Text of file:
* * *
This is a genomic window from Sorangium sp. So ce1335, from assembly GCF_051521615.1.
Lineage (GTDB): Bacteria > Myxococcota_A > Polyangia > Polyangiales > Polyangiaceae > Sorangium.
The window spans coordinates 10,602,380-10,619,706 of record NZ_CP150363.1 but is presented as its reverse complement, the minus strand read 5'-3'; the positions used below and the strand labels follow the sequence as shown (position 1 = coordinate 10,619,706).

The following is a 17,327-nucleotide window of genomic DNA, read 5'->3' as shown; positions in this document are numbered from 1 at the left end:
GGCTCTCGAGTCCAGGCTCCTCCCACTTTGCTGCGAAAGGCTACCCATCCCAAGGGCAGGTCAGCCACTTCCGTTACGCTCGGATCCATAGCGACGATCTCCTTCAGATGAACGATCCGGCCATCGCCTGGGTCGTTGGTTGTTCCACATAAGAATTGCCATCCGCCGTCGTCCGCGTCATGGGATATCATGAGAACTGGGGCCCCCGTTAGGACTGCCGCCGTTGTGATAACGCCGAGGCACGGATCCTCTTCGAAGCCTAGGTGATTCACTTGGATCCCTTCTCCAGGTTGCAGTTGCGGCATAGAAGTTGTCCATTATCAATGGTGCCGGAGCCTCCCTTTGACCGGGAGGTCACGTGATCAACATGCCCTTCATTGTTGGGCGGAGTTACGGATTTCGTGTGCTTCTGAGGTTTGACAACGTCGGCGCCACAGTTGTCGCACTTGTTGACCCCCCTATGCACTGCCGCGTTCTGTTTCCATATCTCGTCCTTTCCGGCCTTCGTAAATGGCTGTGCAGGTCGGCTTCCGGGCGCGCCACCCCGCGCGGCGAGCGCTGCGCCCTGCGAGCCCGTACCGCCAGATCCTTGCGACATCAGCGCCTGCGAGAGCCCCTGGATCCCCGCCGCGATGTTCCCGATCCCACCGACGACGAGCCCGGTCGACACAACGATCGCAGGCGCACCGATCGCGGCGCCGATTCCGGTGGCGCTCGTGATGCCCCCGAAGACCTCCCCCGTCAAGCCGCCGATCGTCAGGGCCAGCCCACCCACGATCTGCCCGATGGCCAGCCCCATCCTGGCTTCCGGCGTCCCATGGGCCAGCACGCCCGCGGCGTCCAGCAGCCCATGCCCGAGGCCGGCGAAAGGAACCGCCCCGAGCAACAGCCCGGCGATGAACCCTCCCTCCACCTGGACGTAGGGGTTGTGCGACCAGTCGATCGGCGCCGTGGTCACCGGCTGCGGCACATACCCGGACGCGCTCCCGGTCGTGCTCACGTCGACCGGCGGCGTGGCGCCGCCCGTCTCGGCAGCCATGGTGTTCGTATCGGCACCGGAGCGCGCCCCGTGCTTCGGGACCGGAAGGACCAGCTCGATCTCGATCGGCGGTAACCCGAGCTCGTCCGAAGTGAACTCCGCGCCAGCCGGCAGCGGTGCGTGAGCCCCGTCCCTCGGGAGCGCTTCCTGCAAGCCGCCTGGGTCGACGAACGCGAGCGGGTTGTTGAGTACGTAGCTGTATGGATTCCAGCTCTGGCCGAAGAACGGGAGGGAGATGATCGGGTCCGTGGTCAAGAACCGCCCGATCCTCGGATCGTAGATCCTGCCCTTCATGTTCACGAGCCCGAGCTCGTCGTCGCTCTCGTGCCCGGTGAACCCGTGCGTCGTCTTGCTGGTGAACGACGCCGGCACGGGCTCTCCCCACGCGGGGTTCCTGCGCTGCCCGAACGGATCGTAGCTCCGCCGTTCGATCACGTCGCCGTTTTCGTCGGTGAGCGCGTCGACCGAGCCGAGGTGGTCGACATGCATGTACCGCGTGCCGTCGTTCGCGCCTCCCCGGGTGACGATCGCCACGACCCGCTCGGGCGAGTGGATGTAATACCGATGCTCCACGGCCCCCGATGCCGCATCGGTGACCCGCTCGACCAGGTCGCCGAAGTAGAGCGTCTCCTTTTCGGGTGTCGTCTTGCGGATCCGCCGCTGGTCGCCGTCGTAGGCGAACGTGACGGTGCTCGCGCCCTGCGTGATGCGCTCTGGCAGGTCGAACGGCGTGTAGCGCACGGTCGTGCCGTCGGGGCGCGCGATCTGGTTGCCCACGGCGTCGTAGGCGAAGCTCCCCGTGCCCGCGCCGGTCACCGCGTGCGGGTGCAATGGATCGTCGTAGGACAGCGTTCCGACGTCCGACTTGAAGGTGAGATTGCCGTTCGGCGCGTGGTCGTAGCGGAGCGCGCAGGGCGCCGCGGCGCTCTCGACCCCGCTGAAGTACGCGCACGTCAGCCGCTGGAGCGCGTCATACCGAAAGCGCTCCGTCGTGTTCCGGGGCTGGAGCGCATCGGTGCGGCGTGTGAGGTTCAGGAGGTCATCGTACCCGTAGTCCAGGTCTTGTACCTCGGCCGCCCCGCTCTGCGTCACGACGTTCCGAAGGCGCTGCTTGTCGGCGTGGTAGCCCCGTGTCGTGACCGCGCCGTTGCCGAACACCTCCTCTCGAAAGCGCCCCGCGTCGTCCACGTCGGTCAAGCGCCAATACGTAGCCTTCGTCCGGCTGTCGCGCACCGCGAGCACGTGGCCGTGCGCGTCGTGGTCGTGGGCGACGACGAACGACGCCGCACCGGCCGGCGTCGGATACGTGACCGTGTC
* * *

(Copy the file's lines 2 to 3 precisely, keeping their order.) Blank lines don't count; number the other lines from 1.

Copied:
Lineage (GTDB): Bacteria > Myxococcota_A > Polyangia > Polyangiales > Polyangiaceae > Sorangium.
The window spans coordinates 10,602,380-10,619,706 of record NZ_CP150363.1 but is presented as its reverse complement, the minus strand read 5'-3'; the positions used below and the strand labels follow the sequence as shown (position 1 = coordinate 10,619,706).